Limits to Central Receiver Concentration

The approach is based on simple geometry and the optical characteristics of CPCs. The goals are (1) to fill the field of view of the CPC as much as possible and (2) to identify those design factors





FIGURE 9.1: (a) The simplest geometry for a two-stage central receiver is a central tower (height H) surrounded by a circular heliostat field. The secondary is a simple CPC with acceptance angle в. The field radius is R = H*tanec. (b) Alternative geometry for a two-stage central receiver has a CPC whose optical axis is tilted at an angle g (toward the north in the northern hemisphere) to accommodate a he­liostat field that has lower obliquity corrections when tracking the sun. The heliostat field intercepted by the CPC acceptance angle is elliptical in shape.



that either limit the achievable concentration or, on the other hand, allow the ideal limit on concen­tration to be approached as closely as possible.

The following general simplifying assumptions were made. No preconceived constraint on the basic configuration was imposed. The intercept of the view cone of the CPC was used to define the envelope of the area containing heliostats. Within this area, the fine-grained heliostat field losses were assumed to be represented by a field wide average. Only geometric losses were consid­ered. Reflection losses were not taken into account. Blocking and shading losses were not calculated in detail. The angular distribution characterizing the incident solar radiation (i. e., sun size, slope, and specularity errors, etc.) was taken to be defined by a cone of a given half-angle (a “pill-box” distribution). The “maximum achievable concentration” was calculated by requiring that the optical intercept factor at the target for a particular configuration be 100%. Surround Field Geometry. One can use simple geometry to determine the maximum solar image size for a particular configuration and for a particular half-angular subtense (including optical errors). From this, one can calculate the maximum achievable geometric concentration ratios C1 and C, which can be attained without intercept losses, respectively for one – and two-stage configura­tions, and compare these with the ideal limiting concentration for the same angular subtense. These ratios, relative to the ideal limit, are plotted in Figure 9.2 for a circular surround field central receiver geometry as a function of the ratio of the tower height (H) to the diameter (D) of the circular field (Figure 9.1a). The concentration achievable by the field alone (C1) maximizes at a value correspond­ing to one-fourth of the ideal limit at a tower height/diameter ratio of about 0.5. This is the same result that was found in Chapter 5 to apply to dishes, which have essentially the identical geometry to that shown in Figure 9.1a. If a CPC with a half-angle of acceptance just sufficient to “see” the entire field is placed in the target plane, it will achieve an additional secondary concentration of C2 = 1/sin2(0c), where 0c = tan-1(D/2H). The product of this with the field concentration (C12 = CtC2), also plotted in Figure 9.2, will exceed that for the heliostat field alone and approach the ideal limit at large tower heights. Again, this is the same result as is well established for dishes (O’Gallagher and Winston, 1985). Note, however, that very tall towers are not needed, since even at tower height/di­ameter ratios near 1.0, the system concentration is over 80% of the ideal limit, more than three times the maximum achievable without a secondary. The CPC acceptance angle, в, for the corresponding two-stage system is also indicated as a function of the tower height/diameter ratio in Figure 9.2. Field Size. We would like to estimate the scale of the required solar plant (i. e., the actual size of the heliostat field (and tower height, etc.). To do this, we combine the effect of all the loss mechanisms in a single parameter, X, such that the total power delivered to the tower is XIA, where I is the direct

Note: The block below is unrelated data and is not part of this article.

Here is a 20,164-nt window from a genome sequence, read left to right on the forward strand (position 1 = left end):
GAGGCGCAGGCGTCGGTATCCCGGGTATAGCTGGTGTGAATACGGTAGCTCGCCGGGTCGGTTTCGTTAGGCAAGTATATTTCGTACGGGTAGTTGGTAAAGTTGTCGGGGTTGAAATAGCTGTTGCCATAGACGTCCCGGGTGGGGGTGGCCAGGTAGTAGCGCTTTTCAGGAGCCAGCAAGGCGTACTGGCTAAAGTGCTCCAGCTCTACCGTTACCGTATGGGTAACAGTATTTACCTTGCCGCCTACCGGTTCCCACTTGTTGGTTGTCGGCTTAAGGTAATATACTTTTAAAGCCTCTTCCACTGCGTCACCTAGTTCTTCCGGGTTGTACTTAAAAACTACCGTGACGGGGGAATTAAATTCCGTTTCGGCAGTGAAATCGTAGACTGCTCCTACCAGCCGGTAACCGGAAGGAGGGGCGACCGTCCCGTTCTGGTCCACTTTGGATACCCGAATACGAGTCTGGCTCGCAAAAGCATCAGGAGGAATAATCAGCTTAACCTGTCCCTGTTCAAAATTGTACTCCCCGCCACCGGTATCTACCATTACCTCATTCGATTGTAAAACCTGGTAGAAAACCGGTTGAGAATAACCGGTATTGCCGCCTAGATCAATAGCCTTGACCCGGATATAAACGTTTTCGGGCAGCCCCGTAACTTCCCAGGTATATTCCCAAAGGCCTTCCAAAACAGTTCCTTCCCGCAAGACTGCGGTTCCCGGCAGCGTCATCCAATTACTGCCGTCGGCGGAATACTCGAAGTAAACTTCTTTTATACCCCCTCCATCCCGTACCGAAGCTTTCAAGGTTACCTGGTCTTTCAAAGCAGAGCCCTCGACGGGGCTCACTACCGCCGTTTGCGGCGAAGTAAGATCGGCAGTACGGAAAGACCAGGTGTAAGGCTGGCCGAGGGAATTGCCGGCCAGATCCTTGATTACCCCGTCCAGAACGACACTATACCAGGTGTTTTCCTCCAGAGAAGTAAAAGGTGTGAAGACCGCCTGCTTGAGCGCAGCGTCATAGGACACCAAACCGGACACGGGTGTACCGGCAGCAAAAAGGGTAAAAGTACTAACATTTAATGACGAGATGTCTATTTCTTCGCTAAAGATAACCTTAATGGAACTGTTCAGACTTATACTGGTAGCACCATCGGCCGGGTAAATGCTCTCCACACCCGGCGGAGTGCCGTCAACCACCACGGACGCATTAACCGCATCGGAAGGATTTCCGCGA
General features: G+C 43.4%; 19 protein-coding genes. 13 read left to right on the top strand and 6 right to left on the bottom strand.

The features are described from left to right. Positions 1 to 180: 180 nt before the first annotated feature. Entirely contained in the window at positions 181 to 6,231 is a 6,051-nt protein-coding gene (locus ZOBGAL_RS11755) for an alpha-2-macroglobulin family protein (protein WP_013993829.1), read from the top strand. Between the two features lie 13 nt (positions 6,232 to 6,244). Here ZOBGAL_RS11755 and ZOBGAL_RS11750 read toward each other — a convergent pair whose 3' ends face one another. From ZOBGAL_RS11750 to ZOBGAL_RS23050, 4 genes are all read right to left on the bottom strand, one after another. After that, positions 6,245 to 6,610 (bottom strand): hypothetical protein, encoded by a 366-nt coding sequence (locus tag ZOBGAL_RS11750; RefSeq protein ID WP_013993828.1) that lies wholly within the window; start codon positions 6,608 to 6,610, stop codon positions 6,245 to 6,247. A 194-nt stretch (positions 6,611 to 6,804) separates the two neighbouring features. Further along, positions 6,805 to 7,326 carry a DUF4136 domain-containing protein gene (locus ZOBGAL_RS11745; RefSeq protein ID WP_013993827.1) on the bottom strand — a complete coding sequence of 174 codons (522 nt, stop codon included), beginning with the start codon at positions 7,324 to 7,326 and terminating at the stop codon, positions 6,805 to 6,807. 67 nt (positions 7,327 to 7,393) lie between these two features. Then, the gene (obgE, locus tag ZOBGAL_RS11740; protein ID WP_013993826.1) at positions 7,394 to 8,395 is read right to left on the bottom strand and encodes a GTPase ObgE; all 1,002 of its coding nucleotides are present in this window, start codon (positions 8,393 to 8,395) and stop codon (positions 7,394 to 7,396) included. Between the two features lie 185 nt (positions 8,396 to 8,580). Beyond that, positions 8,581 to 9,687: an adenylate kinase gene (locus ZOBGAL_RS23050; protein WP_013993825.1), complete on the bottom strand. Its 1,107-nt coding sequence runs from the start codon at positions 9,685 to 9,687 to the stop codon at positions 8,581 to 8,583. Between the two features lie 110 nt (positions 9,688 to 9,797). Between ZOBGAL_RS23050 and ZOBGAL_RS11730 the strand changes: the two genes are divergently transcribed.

FIGURE 9.2: The maximum achievable geometric concentration relative to the thermodynamic limit for one – and two-stage central receiver systems in a surround field geometry as a function of the tower height-to-field diameter ratio. Also indicated is the corresponding secondary acceptance angle.

normal insolation and A is the total area within the secondary field of view. This efficiency factor, X, will of course be a further function of solar incidence angles, location within the heliostat array, and material properties, among others. But for purposes of illustration, we will assume that these can all be approxi­mated by some “average” over the array.

For a solar plant that would deliver a net total thermal power P, we will need a total area A = P/XI. If we rather arbitrarily take X = 0.25 and assume for simplicity that I ~1000 W/m2, then, for a net solar thermal power of at least a megawatt, we will need a total ground area of about A = 4000 m2. We use this to define a baseline configuration for comparison with alternative designs. From Figure 2, we are led to choose a two-stage central receiver design with a symmetric circular surround field geometry, H/D near 1.0, and a CPC with 0c = 25°. For an area of 4000 m2, this corresponds to a tower height of about 77 m, which is tall but not prohibitively so. Nonsurround Field Designs. Although the baseline configuration defined earlier achieves 80% of the ideal limit for a given set of optical errors, it requires a relatively tall tower for the size of the heliostat field. One of the main purposes of this analysis is to explore the effect of deviat­ing from this optimal axially symmetric configuration by tilting the CPC axis and aperture plane away from directly downward and pointing it at some “lookout angle” g off to the north. This alternative configuration is illustrated schematically in Figure 9.1b. The intercept of the view cone with the ground (assumed flat and horizontal) is an ellipse (a prototypical conic section). If one keeps the tower height constant, the area of the intercepted ellipse gets rapidly larger as g is increased.